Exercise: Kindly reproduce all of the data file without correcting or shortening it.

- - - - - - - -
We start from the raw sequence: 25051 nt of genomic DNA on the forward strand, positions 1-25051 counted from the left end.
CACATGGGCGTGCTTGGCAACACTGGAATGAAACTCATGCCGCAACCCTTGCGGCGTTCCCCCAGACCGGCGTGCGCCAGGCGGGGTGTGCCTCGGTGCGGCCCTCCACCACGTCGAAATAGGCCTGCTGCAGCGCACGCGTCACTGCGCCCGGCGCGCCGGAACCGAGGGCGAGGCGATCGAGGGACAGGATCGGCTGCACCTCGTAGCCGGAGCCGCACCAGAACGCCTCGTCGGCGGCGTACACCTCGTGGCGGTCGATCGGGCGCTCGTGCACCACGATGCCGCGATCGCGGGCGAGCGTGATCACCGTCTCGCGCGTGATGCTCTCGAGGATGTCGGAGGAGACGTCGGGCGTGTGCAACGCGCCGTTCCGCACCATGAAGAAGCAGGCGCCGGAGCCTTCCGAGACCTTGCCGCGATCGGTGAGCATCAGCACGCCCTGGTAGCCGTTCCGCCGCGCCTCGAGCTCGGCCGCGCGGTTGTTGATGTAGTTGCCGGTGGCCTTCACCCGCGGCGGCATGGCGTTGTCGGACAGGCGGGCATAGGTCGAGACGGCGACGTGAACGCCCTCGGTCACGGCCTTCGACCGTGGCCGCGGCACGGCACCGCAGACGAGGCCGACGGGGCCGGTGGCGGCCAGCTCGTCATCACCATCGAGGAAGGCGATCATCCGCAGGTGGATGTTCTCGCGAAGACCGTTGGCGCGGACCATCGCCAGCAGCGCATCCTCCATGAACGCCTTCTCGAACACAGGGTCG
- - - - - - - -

We start from the raw sequence: 25051 nt of genomic DNA on the forward strand, positions 1-25051 counted from the left end.
CACATGGGCGTGCTTGGCAACACTGGAATGAAACTCATGCCGCAACCCTTGCGGCGTTCCCCCAGACCGGCGTGCGCCAGGCGGGGTGTGCCTCGGTGCGGCCCTCCACCACGTCGAAATAGGCCTGCTGCAGCGCACGCGTCACTGCGCCCGGCGCGCCGGAACCGAGGGCGAGGCGATCGAGGGACAGGATCGGCTGCACCTCGTAGCCGGAGCCGCACCAGAACGCCTCGTCGGCGGCGTACACCTCGTGGCGGTCGATCGGGCGCTCGTGCACCACGATGCCGCGATCGCGGGCGAGCGTGATCACCGTCTCGCGCGTGATGCTCTCGAGGATGTCGGAGGAGACGTCGGGCGTGTGCAACGCGCCGTTCCGCACCATGAAGAAGCAGGCGCCGGAGCCTTCCGAGACCTTGCCGCGATCGGTGAGCATCAGCACGCCCTGGTAGCCGTTCCGCCGCGCCTCGAGCTCGGCCGCGCGGTTGTTGATGTAGTTGCCGGTGGCCTTCACCCGCGGCGGCATGGCGTTGTCGGACAGGCGGGCATAGGTCGAGACGGCGACGTGAACGCCCTCGGTCACGGCCTTCGACCGTGGCCGCGGCACGGCACCGCAGACGAGGCCGACGGGGCCGGTGGCGGCCAGCTCGTCATCACCATCGAGGAAGGCGATCATCCGCAGGTGGATGTTCTCGCGAAGACCGTTGGCGCGGACCATCGCCAGCAGCGCATCCTCCATGAACGCCTTCTCGAACACAGGGTCG